Using Windows Performance Monitor to Baseline a Terminal Server (Part 1)

If you would like to read the next article in this series please go to Using Windows Performance Monitor to Baseline a Terminal Server (Part 1).

Windows Performance Monitor (PerfMon) has been around for several generations of Windows and allows you to monitor, either over time or in real-time, the performance statistics of a Windows server.

Performance Monitor can capture a plethora of information on a Windows Server and is useful in diagnosing performance problems. However, to meaningfully analyze the PerfMon data captured when troubleshooting performance issues, it is critical that you have a baseline of normal system performance for comparison. This article focuses on using PerfMon to create a performance baseline on a Windows Terminal Server, but the following information also applies to baselining any Windows-based server.

Using Performance Monitor, performance data can be captured in a variety of granularity, from total processor utilization on a server down to the processor time used by an individual Windows process. However, to understand how to obtain the information you want, it is important to understand the three fundamental levels of monitoring criteria. These three levels are detailed below:

Objects: Objects are the top-most criteria for monitoring a set of attributes on the server. Typical objects include Memory, Network, Paging File, Processor, etc.

Counters: Counters are a subset of an object. For any given object, you will have multiple counters. For example, the Processor object has various counters to choose from: % processor time, % privileged time, % user time, interrupts/second, etc. 

Instances: Each counter can have one or more instances. Using the example above of the processor object, % processor time would have two instances in a dual-processor system – one for each processor (0 and 1). You have the ability to monitor only one instance of a given counter if you wish. 

Another way to look at this relationship is as follows (figure 1):


Figure 1

You can select the object itself, which includes all counters and all instances of each counter, a specific counter for an object, which includes all instances for that counter, or you can select only to view/track a specific instance of a given counter (for example, instance 0 of the % Processor Time counter of the Processor object).

Using Performance Monitor

The default screen shows current activity on the system, measuring pages/sec, average disk queue length and processor utilization. 

  1. To baseline a system, select Counter Logs under Performance Logs and Alerts. By default, there is a basic counter log that measures the same three counters as listed above. Although you can’t delete the sample, you can create your own custom counter log.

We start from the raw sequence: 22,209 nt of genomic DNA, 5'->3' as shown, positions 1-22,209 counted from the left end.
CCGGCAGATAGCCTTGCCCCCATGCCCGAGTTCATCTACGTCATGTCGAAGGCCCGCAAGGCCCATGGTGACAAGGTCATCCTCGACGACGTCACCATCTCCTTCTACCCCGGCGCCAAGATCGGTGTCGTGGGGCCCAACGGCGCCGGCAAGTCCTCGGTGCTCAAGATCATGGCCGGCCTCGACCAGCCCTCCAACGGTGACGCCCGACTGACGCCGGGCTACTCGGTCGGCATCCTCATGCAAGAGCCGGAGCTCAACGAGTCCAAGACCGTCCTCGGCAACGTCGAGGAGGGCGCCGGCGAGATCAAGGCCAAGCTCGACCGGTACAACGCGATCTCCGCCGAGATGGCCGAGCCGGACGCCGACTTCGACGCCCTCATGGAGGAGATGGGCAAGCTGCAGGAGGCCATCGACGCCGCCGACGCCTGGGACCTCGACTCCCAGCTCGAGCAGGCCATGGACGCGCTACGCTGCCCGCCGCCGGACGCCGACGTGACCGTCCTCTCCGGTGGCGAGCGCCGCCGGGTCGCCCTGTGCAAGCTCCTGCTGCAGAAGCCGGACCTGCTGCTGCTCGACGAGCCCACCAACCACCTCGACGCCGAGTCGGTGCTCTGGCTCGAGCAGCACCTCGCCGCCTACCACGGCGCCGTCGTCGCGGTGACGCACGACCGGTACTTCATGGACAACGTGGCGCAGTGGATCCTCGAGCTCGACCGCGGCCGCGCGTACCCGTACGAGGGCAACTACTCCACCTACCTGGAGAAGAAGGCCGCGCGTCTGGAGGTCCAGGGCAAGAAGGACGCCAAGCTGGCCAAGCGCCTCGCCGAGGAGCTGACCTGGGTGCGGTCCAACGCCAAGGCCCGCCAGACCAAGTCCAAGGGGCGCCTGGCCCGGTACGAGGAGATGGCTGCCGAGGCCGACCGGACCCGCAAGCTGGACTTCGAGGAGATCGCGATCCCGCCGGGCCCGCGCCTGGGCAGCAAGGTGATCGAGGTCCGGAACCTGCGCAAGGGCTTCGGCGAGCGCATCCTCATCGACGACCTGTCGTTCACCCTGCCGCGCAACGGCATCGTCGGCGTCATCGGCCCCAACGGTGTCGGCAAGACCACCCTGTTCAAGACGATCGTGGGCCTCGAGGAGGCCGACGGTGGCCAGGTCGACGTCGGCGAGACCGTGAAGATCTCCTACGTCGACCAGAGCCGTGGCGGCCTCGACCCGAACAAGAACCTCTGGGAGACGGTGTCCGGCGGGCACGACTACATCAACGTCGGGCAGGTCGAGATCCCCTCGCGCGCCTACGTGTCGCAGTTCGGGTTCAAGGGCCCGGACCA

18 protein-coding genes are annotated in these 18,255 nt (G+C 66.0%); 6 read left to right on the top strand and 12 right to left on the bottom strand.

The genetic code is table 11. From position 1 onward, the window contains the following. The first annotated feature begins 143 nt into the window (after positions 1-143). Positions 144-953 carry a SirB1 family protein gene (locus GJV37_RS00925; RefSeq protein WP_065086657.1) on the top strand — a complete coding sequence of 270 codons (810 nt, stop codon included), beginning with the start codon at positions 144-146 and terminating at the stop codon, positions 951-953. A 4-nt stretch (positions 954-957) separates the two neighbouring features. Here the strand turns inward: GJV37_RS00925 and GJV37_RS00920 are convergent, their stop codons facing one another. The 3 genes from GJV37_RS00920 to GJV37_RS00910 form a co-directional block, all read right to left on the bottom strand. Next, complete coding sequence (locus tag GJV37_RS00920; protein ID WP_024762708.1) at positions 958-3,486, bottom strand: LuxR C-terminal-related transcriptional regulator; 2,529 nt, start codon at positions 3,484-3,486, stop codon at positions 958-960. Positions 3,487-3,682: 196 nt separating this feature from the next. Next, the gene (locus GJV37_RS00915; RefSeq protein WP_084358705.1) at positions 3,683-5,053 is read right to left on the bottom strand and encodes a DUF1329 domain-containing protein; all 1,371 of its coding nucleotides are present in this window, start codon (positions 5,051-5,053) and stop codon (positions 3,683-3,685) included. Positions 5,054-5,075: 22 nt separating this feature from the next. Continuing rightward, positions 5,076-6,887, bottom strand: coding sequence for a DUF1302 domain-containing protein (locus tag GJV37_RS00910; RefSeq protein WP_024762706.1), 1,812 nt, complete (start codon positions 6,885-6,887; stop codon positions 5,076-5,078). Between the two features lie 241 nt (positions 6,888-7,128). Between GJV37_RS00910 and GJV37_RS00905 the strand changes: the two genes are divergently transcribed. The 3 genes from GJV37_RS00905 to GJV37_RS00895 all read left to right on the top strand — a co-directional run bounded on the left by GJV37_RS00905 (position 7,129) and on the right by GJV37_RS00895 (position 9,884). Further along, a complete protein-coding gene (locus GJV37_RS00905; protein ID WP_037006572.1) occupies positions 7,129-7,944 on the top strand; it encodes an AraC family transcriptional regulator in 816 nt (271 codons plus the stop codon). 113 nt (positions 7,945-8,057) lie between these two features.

2. Right click on Counter Logs and select New Log Settings…  The New Log Settings screen comes up and prompts you to name the job. As a good rule of thumb, it is best to make the job name as descriptive as possible to make future references easier. Include things like the server name and the date that the baseline is being taken.
    Enter the job name and click OK.

  3. Now it’s time to set up the counters. You will notice that there are two buttons available – Add Objects and Add Counters. Most of the time, you will find that adding entire objects will result in too much data being collected. For a proper baseline, you only need to capture the basic information about the performance of a server. Granular items (such as Processor\Pool Paged Bytes) will have no bearing on the baseline, so it’s overkill. Also, with each additional counter added, the server has to use resources to track that performance data. Adding too many counters by selecting entire objects can easily put undue strain on a server and skew your baseline results. Therefore, it’s best to only add the counters you wish to track.
    Clicking Add Counters… button will bring up the following screen (figure 2)


Figure 2

By selecting a performance object from the drop-down list, you can drill down to specific counters and instances of that object. 

Below is a list of object counters that make up a good, well-rounded baseline. You should include all instances of each counter except for the Network counters; they should only monitor the instances for the NICs that will be included in the baseline (if appropriate). The details on what each counter gathers will be discussed in part 2 of this article.